“Owners are encouraged to work with their veterinarian to rule out more common causes for these clinical issues before considering muscle biopsies to evaluate horses for PSSM2,” Valberg says.

Only after a complete diagnostic workup has exhausted more common explanations for the presenting complaints (e.g., lameness, neurologic conditions) should owners pursue testing.

To further reinforce this, muscle biopsy results are, like many other diagnostic tests in veterinary medicine, subjective.

“This means that without a proper workup, horses can be falsely diagnosed with PSSM. This translates into instituting inappropriate or ineffective treatments that could prolong time off from work or even (lead to) early retirement,” Valberg says.

Managing the Disease

Valberg says horses with PSSM1 improve markedly with a combination of a customized diet and routine exercise.

“Diet alone will not fix these horses,” she stresses.

Implement a structured exercise protocol, as well as turnout (using a grazing muzzle if pastures are lush). And as long as your horse is not actively tying up, do not give him time off from exercise.

In terms of diet, the goal is to trick the muscle into burning that excess glycogen to fuel the muscle cells, instead of storing it, and to use fat as an alternate energy source.

The “best” diet for a horse with PSSM1 depends on his current clinical condition, body condition score, and fitness level. In general, says Valberg, there are five key nutritional goals when it comes to managing horses with PSSM1:

  1. Offer hay that’s <12% nonstructural (water-soluble) carbohydrates, which contain high levels of sugar. Recall that the exuberant GYS enzyme (encoded from the GYS1 gene) converts excess sugar to glycogen that accumulates in muscle cells.
  2. How much hay to offer depends on the horse’s body condition. It is important to achieve and maintain an optimal body condition score (~5 or 6 out of 9) in affected animals.
  3. If horses require additional energy (e.g., those still in moderate work), offer oil top-dressed on hay cubes or rice bran (naturally high in fat and low in sugar). Generally, 13% of calories fed to a horse daily in the form of fat provides enough energy to allow him to work normally.
  4. Offer a vitamin and mineral ration balancer (designed to provide a horse with required nutrients that can’t be met with forage alone) if needed.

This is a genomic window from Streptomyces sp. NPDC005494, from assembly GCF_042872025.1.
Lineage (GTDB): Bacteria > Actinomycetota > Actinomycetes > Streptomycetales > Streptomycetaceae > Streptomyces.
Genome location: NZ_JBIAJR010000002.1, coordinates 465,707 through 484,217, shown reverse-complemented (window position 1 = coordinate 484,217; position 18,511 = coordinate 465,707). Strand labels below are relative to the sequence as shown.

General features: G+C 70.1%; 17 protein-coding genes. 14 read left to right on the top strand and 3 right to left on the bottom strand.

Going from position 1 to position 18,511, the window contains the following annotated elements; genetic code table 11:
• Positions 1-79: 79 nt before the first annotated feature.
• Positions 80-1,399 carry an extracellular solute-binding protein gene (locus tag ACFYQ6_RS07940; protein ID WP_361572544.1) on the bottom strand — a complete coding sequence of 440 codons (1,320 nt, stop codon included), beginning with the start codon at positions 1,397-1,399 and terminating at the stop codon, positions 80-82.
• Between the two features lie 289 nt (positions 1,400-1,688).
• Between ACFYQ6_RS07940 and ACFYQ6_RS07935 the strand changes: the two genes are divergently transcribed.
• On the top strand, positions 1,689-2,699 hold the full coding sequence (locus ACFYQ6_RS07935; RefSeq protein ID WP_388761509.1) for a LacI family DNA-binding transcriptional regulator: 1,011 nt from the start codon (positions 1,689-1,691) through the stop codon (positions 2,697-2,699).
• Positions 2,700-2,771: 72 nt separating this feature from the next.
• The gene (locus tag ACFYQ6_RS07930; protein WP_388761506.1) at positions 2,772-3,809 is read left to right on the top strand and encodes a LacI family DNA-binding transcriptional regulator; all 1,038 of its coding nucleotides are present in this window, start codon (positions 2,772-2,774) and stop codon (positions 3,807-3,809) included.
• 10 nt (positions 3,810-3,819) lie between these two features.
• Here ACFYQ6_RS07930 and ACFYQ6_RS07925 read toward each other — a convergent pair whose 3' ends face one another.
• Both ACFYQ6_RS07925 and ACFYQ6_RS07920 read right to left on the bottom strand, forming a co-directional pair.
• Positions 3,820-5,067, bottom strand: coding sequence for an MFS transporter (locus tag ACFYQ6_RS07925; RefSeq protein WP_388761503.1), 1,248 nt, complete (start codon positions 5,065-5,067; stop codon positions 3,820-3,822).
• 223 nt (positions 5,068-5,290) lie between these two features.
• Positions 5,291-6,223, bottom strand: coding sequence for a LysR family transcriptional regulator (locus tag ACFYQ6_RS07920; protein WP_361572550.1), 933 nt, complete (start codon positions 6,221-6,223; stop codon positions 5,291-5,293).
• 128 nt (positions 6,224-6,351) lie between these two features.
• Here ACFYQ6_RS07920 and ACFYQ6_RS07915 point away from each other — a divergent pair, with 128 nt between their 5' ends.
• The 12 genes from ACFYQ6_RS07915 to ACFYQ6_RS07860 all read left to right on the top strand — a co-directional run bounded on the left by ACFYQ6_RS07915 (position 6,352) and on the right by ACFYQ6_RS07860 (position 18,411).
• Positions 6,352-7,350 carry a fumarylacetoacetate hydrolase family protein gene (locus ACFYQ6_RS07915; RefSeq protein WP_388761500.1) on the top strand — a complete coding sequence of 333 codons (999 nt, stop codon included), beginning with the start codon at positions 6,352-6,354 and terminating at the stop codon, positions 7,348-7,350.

5. Again, use a grazing muzzle when turning horses out on lush pasture. Turn out every day in as large a pasture as possible and as often as possible to keep these horses moving.

Most research regarding management has been done in horses with PSSM1 because Valberg maintained a herd of type 1 horses when she was at U of M and performed controlled diet and exercise trials on them. No controlled management trials have been performed on horses with PSSM2.

“Until now the recommendations for both PSSM1 and PSSM2 have been similar, even though we don’t know what causes PSSM2,” Valberg says.

She and her research team recently explored whether the above-described management recommendations applied to both groups of PSSM horses.

“We applied the same management strategies to horses with PSSM2 and found that Quarter Horses responded remarkably well to the same diet and exercise regimes used for PSSM1 horses,” she says. “In terms of Warmbloods, approximately 80% showed improvements, but many horses didn’t achieve the level of athleticism that owners expected. The Warmblood results, therefore, weren’t as impressive as the Quarter Horses, but it appears we are still moving in a very positive direction.”

Future Directions

Researchers are continually trying to devise more targeted management strategies to help horses afflicted with PSSM.

“Our research relies heavily on samples submitted to our laboratory, and the bulk of those are from horses suspected of having PSSM or other causes of tying-up,” says Valberg. “We are grateful for these samples, of course, but what we are in dire need of is samples from healthy horses, apparently free from PSSM, to compare our abnormal samples to.”

Once her team has accumulated a “library” of samples, they can compare normal and abnormal samples to help address their remaining questions about PSSM, she says. For instance, why does having an accumulation of polysaccharides in muscle tissue cause muscle dissolution? One hypothesis thrown around over the years is that the polysaccharide inclusions (abnormal structures) disrupt the muscle cells’ ability to contract.

“We don’t exactly know why having too much glycogen causes ER, but my research team has been working on answering this question,” says McCue. “We hypothesize that too much glycogen causes the muscle cell to think it doesn’t need to generate energy—a sort of negative feedback loop. We have some data to support this hypothesis and hope to submit a paper soon for publication.”

With owner and veterinary assistance researchers like Valberg and McCue can continue toiling in their laboratories, finding new pieces of information to add to their already impressive knowledge base.

For additional information on PSSM, watch Valberg’s free webinar at ­MyHorseUniversity.com/single-post/PSSM-Disease or listen to her describe the disease at TheHorse.com/34071.